Alphabets: A Miscellany of Letters is an ambitious exploration of the pervasiveness of letters in everyday life, tracing our visual vocabulary to its roots in Egyptian hieroglyphs, Kanji characters and other ancient alphabets with rich illustrations, beautiful graphic design and typography, found objects, graffiti and more.

B from Linotype Zootype

The Zootype font, with its animal heads poking holes into the backs of letters, was created by Argentine designer Victor Garcia in 1997

E in lights

Composed of thousands of E-letters, rendered in a bright neon light, this image seems almost kinetic

F from Peter Blake's Alphabet

Pop artist Peter Blake is a master of typographic collages and found objects

Sacks explores the persona of each of the 26 letters of the alphabet, treating it as a separate symbol with its own design history and cultural legacy. It’s interesting to consider letters outside the context of text and words — suddenly, they come to life as conceptual creations that carry a powerful and complex aesthetic, symbolic and interpretational charge.

The letter N, rendered in grass

X from Pin Ups

From a provocative book shaping letters out of women's bodies represented by negative space

And for a special tickle of our appetite for creative derivatives of the London Tube map, this gem:

Q from A to Z

London-based designer and illustrator Tim Fishlock posterized Harry Beck's famous alphabet made of sections and lines from the London Underground map

From Braille to the Morse code to Muji alphabet ice cube moulds, Alphabets covers an astounding range of linguistic symbolism, giving the nostalgically familiar alphabet book of our childhoods an adult upgrade with remarkable design sophistication and aesthetic sensibility.

Images courtesy of The Guardian

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17 NOVEMBER, 2010

Denis Dutton’s Provocative Darwinian Theory of Beauty

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Why the cultural conditioning of your eye has nothing on the evolutionary biology of it.

What, exactly, is beauty? This question has been occupying the minds of philosophers, anthropologists, neuroscientists, art critics and ordinary people alike for centuries of human history. And while many may subscribe to the “beauty is in the eye of the beholder” theory, this, it turns out, may not be the case. Arts & Letters Daily editor and philosopher Denis Dutton counters this adage by presenting a provocative Darwinian theory of beauty in his excellent TED talk, animated by Andrew Park of The RSA — it’s the smartest thing you’ll watch this week, likely this month, and possibly this year.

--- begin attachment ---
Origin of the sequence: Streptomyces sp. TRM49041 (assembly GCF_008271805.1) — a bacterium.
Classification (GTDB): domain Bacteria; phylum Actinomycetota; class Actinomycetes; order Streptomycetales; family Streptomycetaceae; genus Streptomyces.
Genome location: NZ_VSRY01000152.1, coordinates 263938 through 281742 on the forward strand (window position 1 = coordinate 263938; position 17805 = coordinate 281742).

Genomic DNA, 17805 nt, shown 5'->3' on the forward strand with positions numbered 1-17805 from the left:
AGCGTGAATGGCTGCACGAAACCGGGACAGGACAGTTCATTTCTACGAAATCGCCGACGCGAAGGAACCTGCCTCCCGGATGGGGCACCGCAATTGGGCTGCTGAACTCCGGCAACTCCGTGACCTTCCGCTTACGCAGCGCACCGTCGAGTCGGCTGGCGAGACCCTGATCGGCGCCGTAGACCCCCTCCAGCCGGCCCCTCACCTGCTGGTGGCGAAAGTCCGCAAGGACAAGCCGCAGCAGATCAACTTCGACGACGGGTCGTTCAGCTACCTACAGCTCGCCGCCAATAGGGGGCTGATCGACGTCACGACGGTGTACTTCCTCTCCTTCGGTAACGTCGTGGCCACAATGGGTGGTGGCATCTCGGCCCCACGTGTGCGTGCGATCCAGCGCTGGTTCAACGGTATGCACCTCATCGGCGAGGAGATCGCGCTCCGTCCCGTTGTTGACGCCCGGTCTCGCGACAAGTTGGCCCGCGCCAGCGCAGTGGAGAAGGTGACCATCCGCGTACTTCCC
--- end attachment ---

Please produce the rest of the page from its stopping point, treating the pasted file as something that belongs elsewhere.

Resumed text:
Dutton argues:

I have no doubt whatsoever that the experience of beauty, with its emotional intensity and pleasure, belongs to our evolved human psychology. The experience of beauty is one component in a whole series of Darwinian adaptations. Beauty is an adaptive effect, which we extend and intensify in the creation and enjoyment of works of art and entertainment.

Dutton debunks the commonly accepted academic explanation of beauty as something in the “culturally conditioned” eye of the beholder by demonstrating that beauty, or aesthetic appreciation, in fact travels across cultures rather easily, hinting at some deeper, universal underpinning of what we find beautiful. To explain this, Dutton reverse-engineers our present aesthetic taste by constructing a fascinating Darwinian evolutionary history of our artistic expression and aesthetic taste

For us moderns, virtuoso technique is used to create imaginary worlds in fiction and in movies, to express intense emotions with music, painting and dance. But still, one fundamental trait of the ancestral personality persists in our aesthetic cravings: The beauty we find in skilled performances. From Lascaux to the Louvre to Carnegie Hall, human beings have a permanent innate taste for virtuoso displays in the arts. We find beauty in something done well.

So is beauty in the eye of the beholder? No! It’s deep in our minds, it’s a gift handed down from the intelligent skills and rich emotional lives of our most ancient ancestors. Our powerful reaction to images, to the expression of emotion in art, to the beauty of music, to the night sky, will be with us and our descendants for as long as the human race exists.

For a deeper dive into Dutton’s work and insights, be sure to grab his brilliant 2008 book, The Art Instinct: Beauty, Pleasure, and Human Evolution. The New Yorker, in reviewing the book, aptly noted that Dutton has done for art what Steven Pinker has for language, philosophy and religion in offering a compelling Darwinian explanation. Sample it with this hour-long but very much worthwhile talk by Dutton, part of the Authors @ Google series.